This idea reminds me of Lumio, the book light I featured some time ago. Here too, we have a book shape, transformed into an interior object. Bookniture can be used as a coffee table, nightstand, stool, footrest, and more. Folded, it fits neatly on a bookshelf, taking virtually no space at all. A great concept! And a thoughtful gift too. Currently kickstarting.
Zoo is a clever multifunctional object created by Madrid based studio MAYICE. The piece can be used as a stool, coffee table, magazine rack, modular shelving system or a multicolored bench. Lightweight and easily stackable, each of these elements can keep a balance without the need of screws or additional substructures. The collection is made of pinewood coming from sustainable managed forests. Zoo comes in green, orange, white and red.
If you like to read at the dinner table (I do!) – you will love this little stool from Montreal based designer Loïc Bard. Slick and minimal, the piece features a discreet storage compartment, suitable for a mag, a newspaper or various kindles and pads. Lovely. Made from maple. Available for purchase through designer’s website.
This delightful collection of flat pack pieces, called Muzzle, has been created by Lisbon based designer Miguel Lopes in collaboration with the studio Paratelier. Thanks to the slot-in assembly principle, each piece is very easy to put together and take apart. The design objective was to create a line that “with an industrial character, flexible and dynamic, an interaction that would be intuitive and playful.” The result is a beautiful collection of puzzle-like pieces, colorful, fun and 100% recyclable. Available for purchase here.
Sgabo is a collapsible piece created by Italian designer Alessandro Di Prisco. This stool is both attractive and functional, and it’s ability to fold flat makes it a solid contender for a small urban apartment. It can provide an extra seating or serve as an impromptu side table. The folding is done with a single fluid motion. The seat features ergonomic holes for your fingers (nice!). Sgabo is available in four colors – white, yellow, light green, and light blue.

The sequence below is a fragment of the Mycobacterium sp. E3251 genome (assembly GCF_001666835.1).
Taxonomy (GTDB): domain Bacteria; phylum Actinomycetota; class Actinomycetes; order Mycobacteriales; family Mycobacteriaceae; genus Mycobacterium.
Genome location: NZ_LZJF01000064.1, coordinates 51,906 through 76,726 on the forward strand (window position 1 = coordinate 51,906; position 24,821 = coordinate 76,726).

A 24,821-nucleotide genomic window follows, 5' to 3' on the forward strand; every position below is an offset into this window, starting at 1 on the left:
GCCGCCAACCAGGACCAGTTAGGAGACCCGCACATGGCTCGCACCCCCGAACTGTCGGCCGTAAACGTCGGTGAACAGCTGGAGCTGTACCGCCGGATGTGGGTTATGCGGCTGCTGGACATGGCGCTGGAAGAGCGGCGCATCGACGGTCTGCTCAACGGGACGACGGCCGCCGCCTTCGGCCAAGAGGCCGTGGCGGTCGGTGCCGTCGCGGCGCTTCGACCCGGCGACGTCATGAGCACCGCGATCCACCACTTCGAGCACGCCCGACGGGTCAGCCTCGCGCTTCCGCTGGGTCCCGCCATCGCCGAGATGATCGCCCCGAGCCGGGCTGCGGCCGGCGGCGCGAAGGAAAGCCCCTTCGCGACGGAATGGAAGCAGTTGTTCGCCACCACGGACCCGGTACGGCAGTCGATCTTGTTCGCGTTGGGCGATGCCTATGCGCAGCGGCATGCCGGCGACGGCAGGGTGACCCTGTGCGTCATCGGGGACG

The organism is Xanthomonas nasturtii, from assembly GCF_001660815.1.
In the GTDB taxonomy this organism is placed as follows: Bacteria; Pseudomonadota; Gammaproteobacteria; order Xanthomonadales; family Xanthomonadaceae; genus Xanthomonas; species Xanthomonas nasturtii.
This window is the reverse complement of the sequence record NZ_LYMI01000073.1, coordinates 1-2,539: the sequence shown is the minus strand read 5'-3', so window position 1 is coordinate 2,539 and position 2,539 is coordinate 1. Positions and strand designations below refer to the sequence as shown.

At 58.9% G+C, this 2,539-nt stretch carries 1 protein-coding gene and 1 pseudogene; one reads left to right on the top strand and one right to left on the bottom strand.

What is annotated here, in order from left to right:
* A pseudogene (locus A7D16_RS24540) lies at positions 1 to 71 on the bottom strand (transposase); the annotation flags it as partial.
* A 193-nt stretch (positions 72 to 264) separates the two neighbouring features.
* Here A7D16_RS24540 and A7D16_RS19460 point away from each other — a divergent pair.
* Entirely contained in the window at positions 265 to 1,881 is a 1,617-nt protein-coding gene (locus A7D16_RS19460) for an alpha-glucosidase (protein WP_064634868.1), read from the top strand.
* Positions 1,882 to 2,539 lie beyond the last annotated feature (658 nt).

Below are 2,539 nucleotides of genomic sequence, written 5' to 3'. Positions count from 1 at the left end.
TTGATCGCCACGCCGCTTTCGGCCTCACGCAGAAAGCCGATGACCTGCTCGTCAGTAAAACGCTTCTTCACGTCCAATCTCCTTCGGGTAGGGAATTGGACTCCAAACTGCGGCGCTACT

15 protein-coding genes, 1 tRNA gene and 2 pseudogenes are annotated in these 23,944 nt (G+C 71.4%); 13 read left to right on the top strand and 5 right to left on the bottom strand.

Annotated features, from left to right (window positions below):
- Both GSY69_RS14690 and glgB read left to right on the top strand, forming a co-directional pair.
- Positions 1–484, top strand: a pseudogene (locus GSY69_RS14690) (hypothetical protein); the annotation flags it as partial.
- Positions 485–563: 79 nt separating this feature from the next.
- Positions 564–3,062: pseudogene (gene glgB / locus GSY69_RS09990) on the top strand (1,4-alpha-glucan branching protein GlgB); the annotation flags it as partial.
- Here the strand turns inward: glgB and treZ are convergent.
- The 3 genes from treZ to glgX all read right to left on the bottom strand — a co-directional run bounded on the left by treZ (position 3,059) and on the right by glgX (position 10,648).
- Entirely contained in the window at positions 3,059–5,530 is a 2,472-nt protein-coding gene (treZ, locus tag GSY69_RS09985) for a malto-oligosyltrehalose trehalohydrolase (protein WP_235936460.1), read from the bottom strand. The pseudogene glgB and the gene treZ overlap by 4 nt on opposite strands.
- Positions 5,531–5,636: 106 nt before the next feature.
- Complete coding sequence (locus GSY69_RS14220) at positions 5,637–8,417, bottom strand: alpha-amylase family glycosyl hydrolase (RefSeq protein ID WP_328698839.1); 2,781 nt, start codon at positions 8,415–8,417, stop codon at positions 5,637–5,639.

Poke stool is a furniture debut of typography designer Kyuhyung Cho. The idea was to create a grownup piece with a childish charm and playfulness. The combination of four round legs and eight holes in each seat creates a stackable stool with a graphical approach. The added twist creates a rhythm as the stack grows higher. The combination of different colors allows to built an individual structure, almost scupturesque in its geometric beauty. The Poke stool is made of natural Finnish birch and oak.
Modest Stool by French designer Paul Menand is a clever nesting design that follows the same principle as the one we saw in Menand’s Tripplette Chair, featured in one of my previous posts. Again, the piece can be used as a single stacked item or taken apart and function as three individual ones. The bottom and middle stools feature slots that allow to fit the components into each other. And the half pipe legs make the stacking process seamless. Watch the video after the break to see Modest Stool in action.
Just wishlisted this beautiful Harry stool from Stockholm based brand Massproductions. Inspired by traditional Japanese joinery techniques and Torii shrine gates, Harry is a stunner. Harmonious shapes and fine craftsmanship combine to make a charming piece suitable for many situations. You can use it as a side table, bed table, extra seating and more. Harry is available in two heights and five finishes.
Cube 6 is a brilliant invention of designer Naho Matsuno. It allows us to solve the most common small space related problem – guest seating. This compact item, which in its folded state can serve as a stool or a side-table, unravels to reveal six stools. A perfect solution for a party situation! Made from birch plywood and maple, Cube 6 is minimal and sleek. And once you’ve mastered the puzzle, it should be effortless to put together. (more…)
Netherlands based designer Ruben der Kinderen is the creative force behind this beautiful collection. Inspired by bushcraft (survival) techniques, these objects are assembled without screws or glue, but purely by using the forces of nature.
“I’m fascinated by survival and the things you can use in nature to make your stay comfortable,” – says Ruben. – “I went for 2 weeks to Sweden (into the wild-style) with a tent some food and my knife. By using different bushcraft techniques, to make my stay comfortable, i came to the conclusion that nothing in our own home interior has to by screwed or glued. Just by designing and making clever solutions everything can be of wood and rope.”
The system is modular. The tops of the tables are interchangeable, which provides for great flexibility. The simple and clever tripod construction is at the core of this project. At the bottom of the tabletop there is a chamber where the legs fit in. If there is a force on the tabletop the legs will spread, but as far as the walls of the chamber. Thus, the piece stays bendable and stable at the same time. A bright and elegant idea…